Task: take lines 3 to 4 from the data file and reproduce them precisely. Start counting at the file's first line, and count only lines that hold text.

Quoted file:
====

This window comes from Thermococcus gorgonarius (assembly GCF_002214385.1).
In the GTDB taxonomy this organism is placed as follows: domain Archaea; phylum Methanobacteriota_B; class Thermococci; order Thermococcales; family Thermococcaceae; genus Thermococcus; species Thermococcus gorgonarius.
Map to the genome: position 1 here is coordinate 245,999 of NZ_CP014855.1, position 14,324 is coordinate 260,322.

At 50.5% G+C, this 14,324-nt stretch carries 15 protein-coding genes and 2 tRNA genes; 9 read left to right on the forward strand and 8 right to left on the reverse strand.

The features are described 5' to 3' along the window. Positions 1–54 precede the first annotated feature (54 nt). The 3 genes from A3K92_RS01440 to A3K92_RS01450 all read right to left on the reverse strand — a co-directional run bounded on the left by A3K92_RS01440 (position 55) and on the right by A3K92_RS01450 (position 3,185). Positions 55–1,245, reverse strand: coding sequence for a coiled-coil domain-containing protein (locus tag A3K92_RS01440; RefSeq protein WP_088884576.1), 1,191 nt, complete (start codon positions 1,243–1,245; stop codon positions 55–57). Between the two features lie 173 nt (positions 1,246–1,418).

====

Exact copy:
Map to the genome: position 1 here is coordinate 245,999 of NZ_CP014855.1, position 14,324 is coordinate 260,322.

At 50.5% G+C, this 14,324-nt stretch carries 15 protein-coding genes and 2 tRNA genes; 9 read left to right on the forward strand and 8 right to left on the reverse strand.